In education as well as in employment this government has disadvantaged women. In the science and mathematics fields women continue to battle against systems which traditionally enrol or employ far more males than females. In New South Wales a 2002 discussion paper on the placement process for selective high schools revealed that, of the students who applied, girls had a far lower acceptance rate than boys—19 per cent of the girls who applied were accepted as opposed to 24 per cent of the boys who applied. In Victoria selective high schools cater for about 32 per cent more boys than girls. Insufficient TAFE places have meant that about 20,000 women miss out on TAFE courses each year. We are desperately short of nurses and teachers, traditionally professions which have attracted women, yet thousands of students have failed to gain places in nursing and teacher training courses.

It is not surprising then that the research report on women’s lives, which was released today by the Minister Assisting the Prime Minister for Women’s Issues finds that women in general have become increasingly unhappy, lonely and unhealthy. Helen Kelleher, convenor of the Australian Women’s Health Network, pointed to the demands made on women, especially those who are sole parents. These women, she said, have ‘many, many things on their minds in terms of raising children and juggling custody issues, managing paid work and perhaps trying to further their education’.

Many of the gains which were made in the status of women’s issues to 1996 have been eroded by the coalition government since that time. The Howard government will not be able to continue to try to camouflage or talk around the deterioration of the living standards of women and families. Whilst I am yet to read the report which was released today entitled Women in Australia 2004, it is very clear that the numbers expressed in that document show a very disturbing picture of the trend. From my perspective, from having talked to my constituents and women around the country, that is their experience. Life is getting more difficult to handle, particularly with respect to the balance of work and family. Those pressures are getting greater. Certainly the prospect of relieving some of that pressure under the Howard government is nonexistent.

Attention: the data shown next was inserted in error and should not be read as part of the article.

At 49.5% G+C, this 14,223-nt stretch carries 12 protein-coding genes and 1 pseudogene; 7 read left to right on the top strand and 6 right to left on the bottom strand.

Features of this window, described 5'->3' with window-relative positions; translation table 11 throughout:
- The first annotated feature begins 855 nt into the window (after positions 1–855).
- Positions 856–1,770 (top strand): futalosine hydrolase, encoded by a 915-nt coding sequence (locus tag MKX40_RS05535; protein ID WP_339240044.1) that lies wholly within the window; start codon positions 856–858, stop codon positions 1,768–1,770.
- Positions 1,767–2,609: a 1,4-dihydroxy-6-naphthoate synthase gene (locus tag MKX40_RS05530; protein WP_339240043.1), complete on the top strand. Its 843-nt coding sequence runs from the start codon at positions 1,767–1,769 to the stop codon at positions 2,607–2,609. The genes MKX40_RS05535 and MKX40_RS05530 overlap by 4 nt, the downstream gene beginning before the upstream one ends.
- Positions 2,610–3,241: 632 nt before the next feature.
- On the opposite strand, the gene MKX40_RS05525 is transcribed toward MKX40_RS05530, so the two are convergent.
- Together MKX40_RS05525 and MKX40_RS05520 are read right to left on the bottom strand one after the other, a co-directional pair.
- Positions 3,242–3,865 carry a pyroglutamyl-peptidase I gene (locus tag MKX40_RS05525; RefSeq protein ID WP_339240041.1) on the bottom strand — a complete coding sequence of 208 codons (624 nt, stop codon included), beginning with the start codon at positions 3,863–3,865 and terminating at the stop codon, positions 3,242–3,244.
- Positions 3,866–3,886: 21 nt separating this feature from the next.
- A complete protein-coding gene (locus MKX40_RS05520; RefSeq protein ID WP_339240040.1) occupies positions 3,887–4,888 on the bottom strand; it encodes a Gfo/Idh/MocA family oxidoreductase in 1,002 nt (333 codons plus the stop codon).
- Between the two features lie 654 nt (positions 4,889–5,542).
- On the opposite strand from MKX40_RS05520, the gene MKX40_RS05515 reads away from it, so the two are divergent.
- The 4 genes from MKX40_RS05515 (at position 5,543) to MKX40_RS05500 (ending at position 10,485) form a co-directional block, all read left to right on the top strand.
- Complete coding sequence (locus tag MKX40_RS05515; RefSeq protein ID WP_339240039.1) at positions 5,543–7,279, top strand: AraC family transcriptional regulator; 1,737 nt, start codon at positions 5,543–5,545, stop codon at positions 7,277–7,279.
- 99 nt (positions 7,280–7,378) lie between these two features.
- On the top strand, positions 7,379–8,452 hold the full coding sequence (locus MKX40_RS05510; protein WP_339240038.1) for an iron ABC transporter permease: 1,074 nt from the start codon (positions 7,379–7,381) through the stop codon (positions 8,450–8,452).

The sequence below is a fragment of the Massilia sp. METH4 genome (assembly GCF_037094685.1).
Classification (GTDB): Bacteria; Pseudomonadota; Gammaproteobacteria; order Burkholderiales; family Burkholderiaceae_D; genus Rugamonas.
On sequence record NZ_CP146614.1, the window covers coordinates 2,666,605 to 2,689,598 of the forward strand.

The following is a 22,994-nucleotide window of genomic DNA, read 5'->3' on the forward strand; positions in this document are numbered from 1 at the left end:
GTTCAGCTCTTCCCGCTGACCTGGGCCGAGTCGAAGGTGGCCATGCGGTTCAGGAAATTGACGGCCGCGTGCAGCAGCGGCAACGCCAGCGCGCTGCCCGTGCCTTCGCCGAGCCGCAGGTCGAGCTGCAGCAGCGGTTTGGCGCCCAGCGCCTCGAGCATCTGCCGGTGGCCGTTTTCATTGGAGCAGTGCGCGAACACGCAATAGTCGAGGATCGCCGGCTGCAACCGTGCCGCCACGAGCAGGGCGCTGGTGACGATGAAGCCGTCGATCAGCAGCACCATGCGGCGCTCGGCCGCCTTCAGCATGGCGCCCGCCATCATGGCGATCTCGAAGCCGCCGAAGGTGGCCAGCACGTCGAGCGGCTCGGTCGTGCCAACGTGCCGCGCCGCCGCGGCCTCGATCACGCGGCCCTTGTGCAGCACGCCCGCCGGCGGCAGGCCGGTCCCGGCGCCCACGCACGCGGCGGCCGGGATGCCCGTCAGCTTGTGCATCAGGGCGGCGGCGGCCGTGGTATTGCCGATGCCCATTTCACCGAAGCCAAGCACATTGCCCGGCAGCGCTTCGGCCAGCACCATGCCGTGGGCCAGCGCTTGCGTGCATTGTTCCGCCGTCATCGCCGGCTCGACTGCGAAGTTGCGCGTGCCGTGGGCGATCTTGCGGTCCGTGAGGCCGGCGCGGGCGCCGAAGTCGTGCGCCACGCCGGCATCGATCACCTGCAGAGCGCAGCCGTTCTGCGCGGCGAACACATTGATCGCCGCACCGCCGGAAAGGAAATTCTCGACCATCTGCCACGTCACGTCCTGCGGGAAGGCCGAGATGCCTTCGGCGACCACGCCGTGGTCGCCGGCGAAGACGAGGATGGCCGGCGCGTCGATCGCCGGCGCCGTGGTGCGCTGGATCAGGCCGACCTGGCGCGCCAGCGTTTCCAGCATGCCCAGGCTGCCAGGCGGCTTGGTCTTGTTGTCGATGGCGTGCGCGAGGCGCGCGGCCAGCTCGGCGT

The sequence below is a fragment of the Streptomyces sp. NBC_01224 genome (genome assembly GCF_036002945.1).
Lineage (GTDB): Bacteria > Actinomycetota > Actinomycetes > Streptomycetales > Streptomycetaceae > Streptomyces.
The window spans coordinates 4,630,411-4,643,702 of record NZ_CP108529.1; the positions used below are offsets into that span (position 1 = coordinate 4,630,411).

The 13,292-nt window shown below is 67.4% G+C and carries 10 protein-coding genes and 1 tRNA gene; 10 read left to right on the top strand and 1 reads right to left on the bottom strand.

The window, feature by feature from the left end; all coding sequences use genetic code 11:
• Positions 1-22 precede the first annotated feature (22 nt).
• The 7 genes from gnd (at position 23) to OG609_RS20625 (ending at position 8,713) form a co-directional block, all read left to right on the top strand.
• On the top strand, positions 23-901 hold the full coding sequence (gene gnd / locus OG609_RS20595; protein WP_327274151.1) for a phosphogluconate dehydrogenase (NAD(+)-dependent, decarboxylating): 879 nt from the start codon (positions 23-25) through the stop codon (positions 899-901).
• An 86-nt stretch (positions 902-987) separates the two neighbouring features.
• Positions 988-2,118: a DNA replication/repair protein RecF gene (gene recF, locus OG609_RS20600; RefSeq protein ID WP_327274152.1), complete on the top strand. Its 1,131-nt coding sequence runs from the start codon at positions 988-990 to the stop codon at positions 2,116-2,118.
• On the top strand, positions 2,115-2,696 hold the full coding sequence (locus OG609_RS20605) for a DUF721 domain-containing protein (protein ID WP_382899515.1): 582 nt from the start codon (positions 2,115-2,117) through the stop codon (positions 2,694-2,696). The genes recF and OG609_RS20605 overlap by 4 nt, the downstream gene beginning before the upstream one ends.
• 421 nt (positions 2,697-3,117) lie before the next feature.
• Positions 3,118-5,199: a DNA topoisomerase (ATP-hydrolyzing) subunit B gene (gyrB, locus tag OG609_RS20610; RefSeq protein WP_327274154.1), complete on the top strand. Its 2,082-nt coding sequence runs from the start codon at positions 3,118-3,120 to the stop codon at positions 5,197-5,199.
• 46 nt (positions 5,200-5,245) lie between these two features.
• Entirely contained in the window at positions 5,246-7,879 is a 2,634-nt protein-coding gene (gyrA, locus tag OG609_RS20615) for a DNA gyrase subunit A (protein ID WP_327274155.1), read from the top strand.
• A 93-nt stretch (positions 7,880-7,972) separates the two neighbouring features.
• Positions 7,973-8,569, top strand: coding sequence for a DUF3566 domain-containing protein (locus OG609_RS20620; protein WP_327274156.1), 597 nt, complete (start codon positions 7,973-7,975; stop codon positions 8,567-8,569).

On a more personal note, I would like to dedicate today’s International Women’s Day to grandmothers. I would like to acknowledge the care that they have provided to their families, their children and their grandchildren for all their lives. I would also like to acknowledge those who continue to provide care for grandmothers as well. They are very special people in my heart, and my thoughts are with both of my grandmothers today.